April 2007
« Mar   May »

My Material Is Copyrighted

Site Meter

Sites Where I Review Books

LibraryThing Early Reviewers




Winner Best Literary Fiction Blog - 2008
Shortlisted for Best Literary Fiction Blog - 2009, 2010
Longlisted for Best Literary Fiction Blog - 2011 Shortlisted Best Written Book Blog - 2010

For Whom The Bell Tolls – Book Review

…And therefore never send to know for whom the bell tolls; It tolls for thee. – John Donne-

For Whom The Bell Tolls is first and foremost a war novel. Spanning a scant three days, the novel is the story of Robert Jordan – a young American professor – who is attached to an antifascist guerilla unit in the mountains of Spain. Jordan’s mission is to blow up a bridge which is guarded by the fascists. He enlists the aid of a band of Communist guerillas, spending several days with them at a cave in the mountains. Hemingway introduces a broad range of characters, including Maria – the beautiful Spanish girl with a tragic history – who Jordan falls in love with practically on sight. The novel has all the makings of a classic, and in fact has been called Hemingway’s greatest work. Despite this, I found myself struggling to continue reading through the first half of the story.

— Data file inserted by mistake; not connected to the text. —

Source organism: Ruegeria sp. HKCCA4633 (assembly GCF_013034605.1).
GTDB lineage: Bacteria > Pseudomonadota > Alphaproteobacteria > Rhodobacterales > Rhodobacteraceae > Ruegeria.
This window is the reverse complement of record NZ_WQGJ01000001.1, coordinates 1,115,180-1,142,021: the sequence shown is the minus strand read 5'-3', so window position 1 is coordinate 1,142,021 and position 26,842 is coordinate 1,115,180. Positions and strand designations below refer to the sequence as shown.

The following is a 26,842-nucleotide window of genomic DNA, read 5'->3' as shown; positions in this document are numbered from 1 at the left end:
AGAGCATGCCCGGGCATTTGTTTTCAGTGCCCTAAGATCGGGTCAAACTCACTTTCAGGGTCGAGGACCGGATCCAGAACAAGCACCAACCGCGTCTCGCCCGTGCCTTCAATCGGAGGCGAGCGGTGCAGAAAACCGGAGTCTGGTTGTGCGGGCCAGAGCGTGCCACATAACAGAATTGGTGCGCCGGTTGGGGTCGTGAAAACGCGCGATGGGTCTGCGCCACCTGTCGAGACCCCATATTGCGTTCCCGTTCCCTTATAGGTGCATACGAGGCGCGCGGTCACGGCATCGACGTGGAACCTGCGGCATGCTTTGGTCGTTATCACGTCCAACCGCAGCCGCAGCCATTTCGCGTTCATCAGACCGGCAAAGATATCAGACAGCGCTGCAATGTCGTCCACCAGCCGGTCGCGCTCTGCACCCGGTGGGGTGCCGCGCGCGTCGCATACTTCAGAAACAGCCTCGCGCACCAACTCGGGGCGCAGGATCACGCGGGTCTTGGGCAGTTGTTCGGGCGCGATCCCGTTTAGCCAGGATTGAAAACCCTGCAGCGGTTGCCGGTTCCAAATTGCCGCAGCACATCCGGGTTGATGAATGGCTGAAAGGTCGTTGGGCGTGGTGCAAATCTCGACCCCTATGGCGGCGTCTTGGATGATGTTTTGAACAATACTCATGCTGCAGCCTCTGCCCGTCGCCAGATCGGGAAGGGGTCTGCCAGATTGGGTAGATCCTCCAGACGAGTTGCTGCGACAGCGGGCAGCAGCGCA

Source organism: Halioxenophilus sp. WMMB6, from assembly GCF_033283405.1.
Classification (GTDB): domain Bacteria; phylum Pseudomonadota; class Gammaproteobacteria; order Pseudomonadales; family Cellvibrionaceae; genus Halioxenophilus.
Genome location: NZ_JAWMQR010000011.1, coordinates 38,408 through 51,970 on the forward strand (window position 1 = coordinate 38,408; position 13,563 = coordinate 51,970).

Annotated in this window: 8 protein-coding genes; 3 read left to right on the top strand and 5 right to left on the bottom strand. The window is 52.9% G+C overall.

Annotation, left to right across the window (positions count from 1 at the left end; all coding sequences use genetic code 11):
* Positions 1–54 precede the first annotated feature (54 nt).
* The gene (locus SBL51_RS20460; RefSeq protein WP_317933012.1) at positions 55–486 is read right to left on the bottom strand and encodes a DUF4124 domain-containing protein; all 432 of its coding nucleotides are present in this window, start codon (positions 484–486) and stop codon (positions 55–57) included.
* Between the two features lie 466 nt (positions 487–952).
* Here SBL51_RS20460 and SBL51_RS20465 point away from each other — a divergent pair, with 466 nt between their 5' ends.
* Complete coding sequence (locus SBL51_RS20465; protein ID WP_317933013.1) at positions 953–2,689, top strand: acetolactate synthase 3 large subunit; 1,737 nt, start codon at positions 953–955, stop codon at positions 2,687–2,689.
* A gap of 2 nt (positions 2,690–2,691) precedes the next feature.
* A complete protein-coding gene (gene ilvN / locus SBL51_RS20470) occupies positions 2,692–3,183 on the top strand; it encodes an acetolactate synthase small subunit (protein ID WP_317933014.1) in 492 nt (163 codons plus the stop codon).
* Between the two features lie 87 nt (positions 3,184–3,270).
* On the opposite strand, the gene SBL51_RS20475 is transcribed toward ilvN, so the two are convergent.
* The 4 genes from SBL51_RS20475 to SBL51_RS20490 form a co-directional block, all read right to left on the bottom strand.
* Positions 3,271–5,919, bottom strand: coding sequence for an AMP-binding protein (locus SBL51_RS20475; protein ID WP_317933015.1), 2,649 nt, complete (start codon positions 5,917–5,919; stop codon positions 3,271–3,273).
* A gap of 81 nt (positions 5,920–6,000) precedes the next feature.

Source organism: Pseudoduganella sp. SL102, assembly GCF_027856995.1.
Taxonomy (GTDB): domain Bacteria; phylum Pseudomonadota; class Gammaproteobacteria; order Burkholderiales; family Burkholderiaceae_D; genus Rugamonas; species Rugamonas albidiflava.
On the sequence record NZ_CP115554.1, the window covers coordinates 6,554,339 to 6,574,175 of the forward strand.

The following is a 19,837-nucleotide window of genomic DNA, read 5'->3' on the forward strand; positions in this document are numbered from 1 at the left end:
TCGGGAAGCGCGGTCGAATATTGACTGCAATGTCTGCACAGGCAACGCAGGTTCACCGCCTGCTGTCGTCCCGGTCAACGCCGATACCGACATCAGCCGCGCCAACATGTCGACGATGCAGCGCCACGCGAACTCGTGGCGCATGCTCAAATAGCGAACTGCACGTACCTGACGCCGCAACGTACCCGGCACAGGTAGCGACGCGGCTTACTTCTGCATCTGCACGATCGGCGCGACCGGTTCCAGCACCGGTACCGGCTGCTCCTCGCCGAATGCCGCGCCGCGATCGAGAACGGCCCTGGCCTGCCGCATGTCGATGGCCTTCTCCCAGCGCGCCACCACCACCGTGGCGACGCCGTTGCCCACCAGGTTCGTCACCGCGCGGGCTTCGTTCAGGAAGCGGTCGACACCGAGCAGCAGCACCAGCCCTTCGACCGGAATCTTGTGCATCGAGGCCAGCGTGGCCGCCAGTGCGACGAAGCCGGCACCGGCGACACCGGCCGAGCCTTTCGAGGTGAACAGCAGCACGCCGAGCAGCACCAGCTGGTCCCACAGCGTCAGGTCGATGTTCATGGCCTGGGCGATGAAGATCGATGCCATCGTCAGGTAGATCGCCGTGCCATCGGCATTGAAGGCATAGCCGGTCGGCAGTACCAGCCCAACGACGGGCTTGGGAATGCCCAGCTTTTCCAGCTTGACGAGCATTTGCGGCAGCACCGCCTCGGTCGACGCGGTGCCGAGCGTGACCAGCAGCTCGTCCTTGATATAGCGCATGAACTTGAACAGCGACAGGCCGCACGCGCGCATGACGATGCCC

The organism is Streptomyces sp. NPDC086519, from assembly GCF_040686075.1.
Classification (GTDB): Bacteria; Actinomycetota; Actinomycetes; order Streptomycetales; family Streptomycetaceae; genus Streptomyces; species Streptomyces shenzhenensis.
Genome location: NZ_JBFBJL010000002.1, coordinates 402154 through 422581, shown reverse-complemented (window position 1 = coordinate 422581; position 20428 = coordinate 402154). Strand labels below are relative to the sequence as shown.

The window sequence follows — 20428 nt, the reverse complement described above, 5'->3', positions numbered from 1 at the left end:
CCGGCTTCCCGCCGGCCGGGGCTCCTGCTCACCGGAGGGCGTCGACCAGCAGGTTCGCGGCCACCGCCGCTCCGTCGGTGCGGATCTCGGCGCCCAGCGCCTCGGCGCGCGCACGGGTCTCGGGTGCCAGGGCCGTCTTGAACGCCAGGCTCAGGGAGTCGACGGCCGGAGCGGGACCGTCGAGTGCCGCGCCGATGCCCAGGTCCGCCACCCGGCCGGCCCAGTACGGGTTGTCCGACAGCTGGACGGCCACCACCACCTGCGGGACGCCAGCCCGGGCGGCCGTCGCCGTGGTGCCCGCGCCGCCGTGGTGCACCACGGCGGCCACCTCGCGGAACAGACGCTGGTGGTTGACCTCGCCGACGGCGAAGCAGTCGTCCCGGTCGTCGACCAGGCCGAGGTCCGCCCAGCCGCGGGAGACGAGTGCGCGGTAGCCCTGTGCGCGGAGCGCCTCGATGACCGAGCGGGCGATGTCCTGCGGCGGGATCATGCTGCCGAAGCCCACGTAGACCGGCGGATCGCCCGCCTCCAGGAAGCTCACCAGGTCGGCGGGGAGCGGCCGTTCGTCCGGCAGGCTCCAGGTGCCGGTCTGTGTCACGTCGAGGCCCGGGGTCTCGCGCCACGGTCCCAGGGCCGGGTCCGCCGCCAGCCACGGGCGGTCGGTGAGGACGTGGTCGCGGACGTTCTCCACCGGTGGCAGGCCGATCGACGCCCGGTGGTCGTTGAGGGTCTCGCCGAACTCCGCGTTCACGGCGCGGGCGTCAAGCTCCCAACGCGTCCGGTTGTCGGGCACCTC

Hemingway spends a great deal of time inside his character’s heads, repetitively showing us their thoughts and motivations. The dialogue tends to plod along, filled with ‘thees’ and ‘thous’ and odd phrases such as:

“Go and obscenity thyself,” Pablo told him.
-From For Whom The Bell Tolls, page 211-

I found myself tempted to scan through large portions of the book during the early going, and only hard-nosed determination kept me reading.

Luckily, the book redeems itself around page 270, when finally the reader gets to experience some action. It is the latter pages that Hemingway shows his skill as a writer, painting the tragedy of war in broad strokes and revealing the humanity of his characters.

I wanted badly to love this book. I have enjoyed other Hemingway novels (The Old Man and The Sea, for example), and have been captivated by Hemingway’s short stories. But, I’m afraid I cannot recommend this one. Had I not been reading this for a challenge and a group read, I would have quit less than 50 pages in. If the reader is diligent and can wade through the dryness of the first half of the book, they will be tragically rewarded in the end.


  1. Anonymous Anonymous
    April 7, 2007    

    Had I not been reading this for a challenge and a group read, I would have quit less than 50 pages in.
    Well, now, I can certainly relate to that! You have my sympathies and here’s hoping your next read is as good as mine has been!

  2. Anonymous Anonymous
    April 7, 2007    

    Thanks, Laura…this was a tough one to finish! I’m going for something light and easy now!

  3. Anonymous Anonymous
    April 8, 2007    

    Wendy, sorry to leave a note in your comments but congratulations you’ve WON!!! Have just done my BAFAB draw so head over to dgr scribbles for the details.

follow us in feedly

Publishers and Authors…

I am no longer accepting review copies of books except for very rare exceptions. Thank you.


Rating System

= Excellent
= Good/Very Good
= Okay read
= Not recommended
= Ugh! Don't waste your time.


Bee Groups


Book Giveaways

None Current.